How Seattle Is Getting Its Meetings Mojo Back

By Kelsey Ogletree, May 10, 2016

In the seven years Tom Norwalk has served as president and CEO of Visit Seattle, he’s helped create a funding mechanism that’s doubled the CVB’s budget, allowing him and his team to develop creative new ways to drive sales. By eliminating reliance on dollars from the city, Norwalk says he hopes Visit Seattle will be perceived as a service-oriented resource that will do “whatever it takes” to meet planners’ expectations. He shares seven insights on how the city is ramping up its meetings mojo and speaks candidly about one of its notorious problems.

On winning back lost business:

“Every year, on average, we’ll do about 45 national citywides. We track the turn-away business, and over the last five years, we’ve turned away more than 300 groups—valued at $1.5 billion—primarily because we couldn’t find dates they wanted. We’re building a second convention center [slated for groundbreaking in 2017] in hopes we can salvage the 20 to 30 meetings per year we currently have to turn down. With the beauty of our city, its location and walkability, over 60 percent of our groups are repeat. But new business is really important. We think they’ll come back once we get them.”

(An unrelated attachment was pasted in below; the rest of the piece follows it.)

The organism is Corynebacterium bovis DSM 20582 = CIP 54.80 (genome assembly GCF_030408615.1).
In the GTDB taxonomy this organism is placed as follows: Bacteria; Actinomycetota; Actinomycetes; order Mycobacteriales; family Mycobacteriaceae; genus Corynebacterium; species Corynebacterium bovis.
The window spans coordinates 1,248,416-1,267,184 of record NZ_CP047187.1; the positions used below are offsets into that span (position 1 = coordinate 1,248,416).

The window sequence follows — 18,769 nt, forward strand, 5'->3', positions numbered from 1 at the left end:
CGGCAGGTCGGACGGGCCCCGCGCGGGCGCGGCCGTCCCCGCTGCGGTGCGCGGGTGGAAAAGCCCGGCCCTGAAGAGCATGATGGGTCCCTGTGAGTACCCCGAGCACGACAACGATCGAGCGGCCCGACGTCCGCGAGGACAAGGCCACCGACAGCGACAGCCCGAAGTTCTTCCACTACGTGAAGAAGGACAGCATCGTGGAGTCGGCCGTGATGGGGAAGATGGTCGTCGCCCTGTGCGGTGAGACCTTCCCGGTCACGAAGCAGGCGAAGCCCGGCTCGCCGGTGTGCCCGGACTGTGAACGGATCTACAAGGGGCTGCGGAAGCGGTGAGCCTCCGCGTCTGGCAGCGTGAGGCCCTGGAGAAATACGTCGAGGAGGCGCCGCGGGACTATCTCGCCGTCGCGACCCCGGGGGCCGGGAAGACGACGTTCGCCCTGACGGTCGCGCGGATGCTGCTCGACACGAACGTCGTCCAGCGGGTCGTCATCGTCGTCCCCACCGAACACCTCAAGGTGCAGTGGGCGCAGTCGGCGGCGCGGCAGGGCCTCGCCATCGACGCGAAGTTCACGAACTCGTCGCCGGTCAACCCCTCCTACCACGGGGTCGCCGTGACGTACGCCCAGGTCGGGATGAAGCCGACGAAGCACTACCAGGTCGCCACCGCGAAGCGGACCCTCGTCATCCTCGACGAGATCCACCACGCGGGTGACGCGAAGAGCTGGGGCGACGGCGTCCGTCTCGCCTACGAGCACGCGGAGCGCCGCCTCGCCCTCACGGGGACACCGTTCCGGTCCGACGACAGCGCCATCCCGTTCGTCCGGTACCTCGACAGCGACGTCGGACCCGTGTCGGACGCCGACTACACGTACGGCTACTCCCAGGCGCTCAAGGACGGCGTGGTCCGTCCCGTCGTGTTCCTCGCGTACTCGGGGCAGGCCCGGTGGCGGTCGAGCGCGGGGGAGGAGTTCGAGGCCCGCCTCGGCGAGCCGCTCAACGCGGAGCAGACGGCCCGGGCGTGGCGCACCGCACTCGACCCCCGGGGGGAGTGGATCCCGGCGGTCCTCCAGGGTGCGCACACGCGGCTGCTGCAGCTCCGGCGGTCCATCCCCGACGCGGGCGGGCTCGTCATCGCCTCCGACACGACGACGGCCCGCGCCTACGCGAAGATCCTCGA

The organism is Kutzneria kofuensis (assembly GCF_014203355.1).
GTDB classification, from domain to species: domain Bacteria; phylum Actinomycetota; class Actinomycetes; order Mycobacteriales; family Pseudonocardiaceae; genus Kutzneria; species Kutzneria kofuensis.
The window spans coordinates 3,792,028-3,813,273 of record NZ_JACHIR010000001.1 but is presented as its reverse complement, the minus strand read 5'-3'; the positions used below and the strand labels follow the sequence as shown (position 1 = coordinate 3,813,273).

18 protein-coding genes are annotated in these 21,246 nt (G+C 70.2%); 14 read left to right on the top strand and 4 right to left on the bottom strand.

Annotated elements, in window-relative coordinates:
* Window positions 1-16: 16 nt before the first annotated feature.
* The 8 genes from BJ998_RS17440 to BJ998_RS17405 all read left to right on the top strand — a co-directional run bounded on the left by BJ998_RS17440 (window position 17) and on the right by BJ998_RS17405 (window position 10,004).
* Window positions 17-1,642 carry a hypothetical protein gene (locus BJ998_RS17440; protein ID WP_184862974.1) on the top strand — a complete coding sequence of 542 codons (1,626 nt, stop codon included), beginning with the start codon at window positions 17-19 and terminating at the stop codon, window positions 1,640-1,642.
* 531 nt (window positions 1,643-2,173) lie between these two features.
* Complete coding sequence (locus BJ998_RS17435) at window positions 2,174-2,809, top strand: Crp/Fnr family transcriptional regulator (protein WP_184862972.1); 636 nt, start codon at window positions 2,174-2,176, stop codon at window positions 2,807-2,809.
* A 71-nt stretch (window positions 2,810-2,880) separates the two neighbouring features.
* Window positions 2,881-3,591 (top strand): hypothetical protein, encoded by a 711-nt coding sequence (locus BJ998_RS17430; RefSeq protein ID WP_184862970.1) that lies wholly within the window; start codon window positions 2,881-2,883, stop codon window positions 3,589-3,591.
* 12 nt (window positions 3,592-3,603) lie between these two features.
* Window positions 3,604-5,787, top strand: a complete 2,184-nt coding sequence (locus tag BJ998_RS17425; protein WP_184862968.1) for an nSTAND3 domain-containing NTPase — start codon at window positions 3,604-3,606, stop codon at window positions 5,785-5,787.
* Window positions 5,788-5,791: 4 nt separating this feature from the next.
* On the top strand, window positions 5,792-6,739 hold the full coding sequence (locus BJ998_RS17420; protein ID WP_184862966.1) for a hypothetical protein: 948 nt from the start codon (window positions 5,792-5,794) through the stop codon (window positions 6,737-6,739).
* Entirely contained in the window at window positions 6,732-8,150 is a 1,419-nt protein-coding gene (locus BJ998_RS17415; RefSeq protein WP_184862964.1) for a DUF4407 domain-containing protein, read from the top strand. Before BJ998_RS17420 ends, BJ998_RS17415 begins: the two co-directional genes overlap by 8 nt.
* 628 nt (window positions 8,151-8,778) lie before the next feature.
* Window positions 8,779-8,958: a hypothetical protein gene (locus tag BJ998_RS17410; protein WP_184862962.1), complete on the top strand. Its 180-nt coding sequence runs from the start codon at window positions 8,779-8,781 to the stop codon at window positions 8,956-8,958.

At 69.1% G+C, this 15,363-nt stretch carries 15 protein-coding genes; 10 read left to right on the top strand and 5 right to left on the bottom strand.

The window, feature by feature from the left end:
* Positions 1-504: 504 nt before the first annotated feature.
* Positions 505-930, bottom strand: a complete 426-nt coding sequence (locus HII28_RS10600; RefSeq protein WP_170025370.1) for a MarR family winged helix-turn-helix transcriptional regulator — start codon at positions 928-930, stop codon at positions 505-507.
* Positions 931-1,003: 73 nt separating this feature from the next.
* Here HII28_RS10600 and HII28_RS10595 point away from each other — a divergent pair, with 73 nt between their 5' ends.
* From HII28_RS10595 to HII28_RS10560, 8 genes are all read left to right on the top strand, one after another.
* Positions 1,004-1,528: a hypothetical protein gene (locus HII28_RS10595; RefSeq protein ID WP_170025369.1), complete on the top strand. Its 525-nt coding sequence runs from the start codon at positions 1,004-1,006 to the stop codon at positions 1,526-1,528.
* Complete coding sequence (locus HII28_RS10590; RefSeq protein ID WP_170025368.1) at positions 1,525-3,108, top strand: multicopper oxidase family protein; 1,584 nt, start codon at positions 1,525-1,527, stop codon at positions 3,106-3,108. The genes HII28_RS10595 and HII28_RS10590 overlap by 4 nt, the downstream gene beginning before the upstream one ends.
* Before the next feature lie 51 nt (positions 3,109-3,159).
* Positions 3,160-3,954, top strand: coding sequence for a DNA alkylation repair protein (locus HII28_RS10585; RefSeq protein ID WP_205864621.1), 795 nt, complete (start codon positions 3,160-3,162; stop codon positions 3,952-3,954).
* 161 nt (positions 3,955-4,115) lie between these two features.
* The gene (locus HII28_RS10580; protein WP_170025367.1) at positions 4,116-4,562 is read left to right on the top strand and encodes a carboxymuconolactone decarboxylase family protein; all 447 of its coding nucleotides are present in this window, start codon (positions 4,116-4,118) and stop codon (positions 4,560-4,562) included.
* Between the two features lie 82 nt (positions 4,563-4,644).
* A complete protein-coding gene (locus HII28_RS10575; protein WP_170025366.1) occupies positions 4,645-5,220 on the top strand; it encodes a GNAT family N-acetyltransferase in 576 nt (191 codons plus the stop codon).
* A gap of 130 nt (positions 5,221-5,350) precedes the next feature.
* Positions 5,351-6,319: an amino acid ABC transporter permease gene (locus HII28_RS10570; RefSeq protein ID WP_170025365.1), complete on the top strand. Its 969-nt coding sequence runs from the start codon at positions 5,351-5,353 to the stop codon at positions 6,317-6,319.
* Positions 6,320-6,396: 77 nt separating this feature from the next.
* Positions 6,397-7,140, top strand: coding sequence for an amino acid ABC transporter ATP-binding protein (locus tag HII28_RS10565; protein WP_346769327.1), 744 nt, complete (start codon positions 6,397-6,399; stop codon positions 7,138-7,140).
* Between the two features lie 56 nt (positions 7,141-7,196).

On Seattle’s sweet segment:

“Medical meetings and medical technology/scientific is the larger segment we go after. Seattle is becoming a global health and scientific hub. We have the Fred Hutchinson Cancer Research Center, which does cutting-edge cancer research, plus the University of Washington medical community that’s second-to-none. We had a large medical group here in April, ARVO [Association for Research in Vision Ophthalmology], that we courted for eight or nine years to convince them to leave Florida. It was a classic example of how long the sales cycle can be.”

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